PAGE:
By Annette M. Boyle
If the remaining states expand Medicaid eligibility under the Affordable Care Act, it could greatly expand Americans' access to behavioral healthcare, according to a new report from the Department of Health and Human Services (HHS).
HHS estimates that 1.9 million uninsured people have substance abuse or mental illness conditions that require treatment and would qualify for Medicaid under the Affordable Care Act, but live in states that have not expanded the program.
Individuals with behavioral health needs account for nearly 30 percent of the low-income uninsured population in these states, and studies show that low-income adults with serious mental illness are much more likely to receive appropriate care if they have Medicaid coverage, according to HHS.
"Today's report shows that Medicaid expansion is an important step states can take to address behavioral health needs, including serious mental illness and opioid and other substance use disorders," HHS Secretary Sylvia Mathews Burwell in an announcement.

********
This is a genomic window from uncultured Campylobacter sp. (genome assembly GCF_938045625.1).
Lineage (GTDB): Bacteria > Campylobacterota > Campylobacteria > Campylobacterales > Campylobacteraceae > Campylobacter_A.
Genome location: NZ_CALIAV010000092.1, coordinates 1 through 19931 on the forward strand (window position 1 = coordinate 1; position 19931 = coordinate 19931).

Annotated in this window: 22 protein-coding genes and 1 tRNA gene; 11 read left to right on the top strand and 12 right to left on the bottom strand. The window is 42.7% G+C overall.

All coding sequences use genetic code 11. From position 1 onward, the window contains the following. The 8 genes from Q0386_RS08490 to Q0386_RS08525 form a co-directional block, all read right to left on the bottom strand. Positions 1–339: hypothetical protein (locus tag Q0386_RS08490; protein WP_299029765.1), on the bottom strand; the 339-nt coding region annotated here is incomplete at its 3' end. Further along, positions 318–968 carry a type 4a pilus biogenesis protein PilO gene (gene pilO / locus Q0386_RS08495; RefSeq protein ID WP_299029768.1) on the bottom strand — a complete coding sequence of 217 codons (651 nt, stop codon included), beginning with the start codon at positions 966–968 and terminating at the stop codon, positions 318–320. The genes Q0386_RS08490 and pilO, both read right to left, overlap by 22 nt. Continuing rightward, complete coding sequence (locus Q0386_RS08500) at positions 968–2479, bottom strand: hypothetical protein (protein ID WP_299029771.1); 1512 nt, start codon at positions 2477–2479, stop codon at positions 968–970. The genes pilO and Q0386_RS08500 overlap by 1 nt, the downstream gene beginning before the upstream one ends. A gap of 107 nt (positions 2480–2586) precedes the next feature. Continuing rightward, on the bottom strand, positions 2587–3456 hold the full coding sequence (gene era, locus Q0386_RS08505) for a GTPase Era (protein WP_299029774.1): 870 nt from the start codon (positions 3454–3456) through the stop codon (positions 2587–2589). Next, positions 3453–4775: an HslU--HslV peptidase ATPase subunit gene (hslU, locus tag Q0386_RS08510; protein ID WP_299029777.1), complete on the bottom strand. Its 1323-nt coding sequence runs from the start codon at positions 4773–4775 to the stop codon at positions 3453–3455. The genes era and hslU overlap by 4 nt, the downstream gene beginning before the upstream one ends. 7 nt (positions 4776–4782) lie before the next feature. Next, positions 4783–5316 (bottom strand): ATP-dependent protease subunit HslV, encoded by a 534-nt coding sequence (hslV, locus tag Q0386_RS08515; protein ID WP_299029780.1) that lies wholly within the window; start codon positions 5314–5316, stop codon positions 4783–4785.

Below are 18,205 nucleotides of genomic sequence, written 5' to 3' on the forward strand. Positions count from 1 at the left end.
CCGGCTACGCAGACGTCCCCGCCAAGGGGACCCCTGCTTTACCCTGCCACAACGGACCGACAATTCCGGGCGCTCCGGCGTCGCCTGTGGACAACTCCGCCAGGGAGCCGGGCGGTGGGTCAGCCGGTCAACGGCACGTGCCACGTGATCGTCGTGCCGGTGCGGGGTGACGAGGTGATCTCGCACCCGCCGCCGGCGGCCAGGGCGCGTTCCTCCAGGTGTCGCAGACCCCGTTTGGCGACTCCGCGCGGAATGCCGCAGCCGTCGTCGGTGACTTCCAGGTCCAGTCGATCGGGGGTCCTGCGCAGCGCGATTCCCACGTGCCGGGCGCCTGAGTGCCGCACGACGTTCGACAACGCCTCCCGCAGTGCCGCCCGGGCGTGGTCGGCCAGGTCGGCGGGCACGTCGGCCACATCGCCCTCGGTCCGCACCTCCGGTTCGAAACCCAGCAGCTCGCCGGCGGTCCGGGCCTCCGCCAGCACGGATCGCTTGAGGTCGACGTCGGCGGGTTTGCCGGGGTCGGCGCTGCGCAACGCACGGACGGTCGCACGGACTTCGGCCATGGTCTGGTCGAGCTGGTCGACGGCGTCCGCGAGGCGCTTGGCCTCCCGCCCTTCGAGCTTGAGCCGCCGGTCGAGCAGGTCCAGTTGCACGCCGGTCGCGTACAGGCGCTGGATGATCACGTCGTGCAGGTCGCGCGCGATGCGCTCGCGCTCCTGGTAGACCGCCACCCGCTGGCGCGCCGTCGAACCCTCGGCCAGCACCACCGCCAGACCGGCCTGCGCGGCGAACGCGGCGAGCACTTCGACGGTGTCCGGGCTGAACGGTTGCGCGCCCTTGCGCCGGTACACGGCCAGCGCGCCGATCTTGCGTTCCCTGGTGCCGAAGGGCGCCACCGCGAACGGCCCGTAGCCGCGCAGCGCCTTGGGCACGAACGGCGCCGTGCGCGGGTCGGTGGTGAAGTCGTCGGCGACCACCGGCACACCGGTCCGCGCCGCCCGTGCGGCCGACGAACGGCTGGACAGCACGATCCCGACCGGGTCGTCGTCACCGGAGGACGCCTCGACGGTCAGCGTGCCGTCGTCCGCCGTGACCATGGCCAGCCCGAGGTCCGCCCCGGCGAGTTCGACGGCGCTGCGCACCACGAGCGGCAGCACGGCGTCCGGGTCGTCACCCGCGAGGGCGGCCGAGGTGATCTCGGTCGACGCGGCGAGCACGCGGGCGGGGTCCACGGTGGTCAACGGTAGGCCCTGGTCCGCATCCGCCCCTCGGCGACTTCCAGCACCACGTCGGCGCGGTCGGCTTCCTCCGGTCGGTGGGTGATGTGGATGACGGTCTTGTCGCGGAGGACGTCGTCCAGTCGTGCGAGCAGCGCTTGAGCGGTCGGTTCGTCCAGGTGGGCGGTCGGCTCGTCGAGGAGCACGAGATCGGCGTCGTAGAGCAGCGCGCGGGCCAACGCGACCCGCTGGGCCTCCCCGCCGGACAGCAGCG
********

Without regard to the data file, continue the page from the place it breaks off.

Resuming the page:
Expanding Medicaid eligibility has led to savings for states and increased revenue for health insurers. It also enables states to shift funds that now cover mental healthcare for the uninsured to other programs, according to the HHS report, as several states that expanded Medicaid reported expected decreases in state funding for behavioral health treatments between $7 million to $190 million in 2015.
If all states expanded Medicaid, an additional 4 million individuals overall would gain coverage, according to the White House. In the South, Medicaid expansion under the ACA would provide coverage for 61 percent of the uninsured.
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